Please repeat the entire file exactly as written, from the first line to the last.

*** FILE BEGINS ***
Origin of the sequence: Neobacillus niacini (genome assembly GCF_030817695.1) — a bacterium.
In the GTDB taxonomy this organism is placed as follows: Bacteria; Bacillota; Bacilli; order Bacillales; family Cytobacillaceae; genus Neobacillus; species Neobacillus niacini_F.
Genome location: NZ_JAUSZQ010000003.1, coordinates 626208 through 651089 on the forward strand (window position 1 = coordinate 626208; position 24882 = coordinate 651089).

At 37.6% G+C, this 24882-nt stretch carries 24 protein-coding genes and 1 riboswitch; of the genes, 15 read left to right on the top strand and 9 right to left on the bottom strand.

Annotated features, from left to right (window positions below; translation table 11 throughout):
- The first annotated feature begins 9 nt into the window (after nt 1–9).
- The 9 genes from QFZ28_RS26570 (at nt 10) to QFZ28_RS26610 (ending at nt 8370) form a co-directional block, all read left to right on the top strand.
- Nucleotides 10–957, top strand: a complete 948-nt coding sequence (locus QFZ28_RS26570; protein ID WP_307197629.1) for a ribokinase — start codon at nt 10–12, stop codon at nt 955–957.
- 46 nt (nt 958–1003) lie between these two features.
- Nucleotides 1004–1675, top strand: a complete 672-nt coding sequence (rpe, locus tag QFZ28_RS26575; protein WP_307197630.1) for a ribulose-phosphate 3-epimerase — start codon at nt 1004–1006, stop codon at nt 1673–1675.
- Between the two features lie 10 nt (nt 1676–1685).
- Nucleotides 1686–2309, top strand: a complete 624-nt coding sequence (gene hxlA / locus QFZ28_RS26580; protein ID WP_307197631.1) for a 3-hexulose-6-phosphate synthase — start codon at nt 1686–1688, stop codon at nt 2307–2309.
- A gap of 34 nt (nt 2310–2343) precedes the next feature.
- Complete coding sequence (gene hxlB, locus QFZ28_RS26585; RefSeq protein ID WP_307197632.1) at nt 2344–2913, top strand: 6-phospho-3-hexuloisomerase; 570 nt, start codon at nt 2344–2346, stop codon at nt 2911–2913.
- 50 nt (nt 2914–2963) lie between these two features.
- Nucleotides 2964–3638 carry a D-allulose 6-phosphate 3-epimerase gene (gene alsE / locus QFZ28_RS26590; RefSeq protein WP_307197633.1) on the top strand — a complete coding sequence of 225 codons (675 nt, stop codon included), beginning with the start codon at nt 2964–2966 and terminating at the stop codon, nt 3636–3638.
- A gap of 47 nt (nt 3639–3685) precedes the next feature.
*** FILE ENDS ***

Origin of the sequence: Neobacillus niacini (genome assembly GCF_030817695.1) — a bacterium.
In the GTDB taxonomy this organism is placed as follows: Bacteria; Bacillota; Bacilli; order Bacillales; family Cytobacillaceae; genus Neobacillus; species Neobacillus niacini_F.
Genome location: NZ_JAUSZQ010000003.1, coordinates 626208 through 651089 on the forward strand (window position 1 = coordinate 626208; position 24882 = coordinate 651089).

At 37.6% G+C, this 24882-nt stretch carries 24 protein-coding genes and 1 riboswitch; of the genes, 15 read left to right on the top strand and 9 right to left on the bottom strand.

Annotated features, from left to right (window positions below; translation table 11 throughout):
- The first annotated feature begins 9 nt into the window (after nt 1–9).
- The 9 genes from QFZ28_RS26570 (at nt 10) to QFZ28_RS26610 (ending at nt 8370) form a co-directional block, all read left to right on the top strand.
- Nucleotides 10–957, top strand: a complete 948-nt coding sequence (locus QFZ28_RS26570; protein ID WP_307197629.1) for a ribokinase — start codon at nt 10–12, stop codon at nt 955–957.
- 46 nt (nt 958–1003) lie between these two features.
- Nucleotides 1004–1675, top strand: a complete 672-nt coding sequence (rpe, locus tag QFZ28_RS26575; protein WP_307197630.1) for a ribulose-phosphate 3-epimerase — start codon at nt 1004–1006, stop codon at nt 1673–1675.
- Between the two features lie 10 nt (nt 1676–1685).
- Nucleotides 1686–2309, top strand: a complete 624-nt coding sequence (gene hxlA / locus QFZ28_RS26580; protein ID WP_307197631.1) for a 3-hexulose-6-phosphate synthase — start codon at nt 1686–1688, stop codon at nt 2307–2309.
- A gap of 34 nt (nt 2310–2343) precedes the next feature.
- Complete coding sequence (gene hxlB, locus QFZ28_RS26585; RefSeq protein ID WP_307197632.1) at nt 2344–2913, top strand: 6-phospho-3-hexuloisomerase; 570 nt, start codon at nt 2344–2346, stop codon at nt 2911–2913.
- 50 nt (nt 2914–2963) lie between these two features.
- Nucleotides 2964–3638 carry a D-allulose 6-phosphate 3-epimerase gene (gene alsE / locus QFZ28_RS26590; RefSeq protein WP_307197633.1) on the top strand — a complete coding sequence of 225 codons (675 nt, stop codon included), beginning with the start codon at nt 2964–2966 and terminating at the stop codon, nt 3636–3638.
- A gap of 47 nt (nt 3639–3685) precedes the next feature.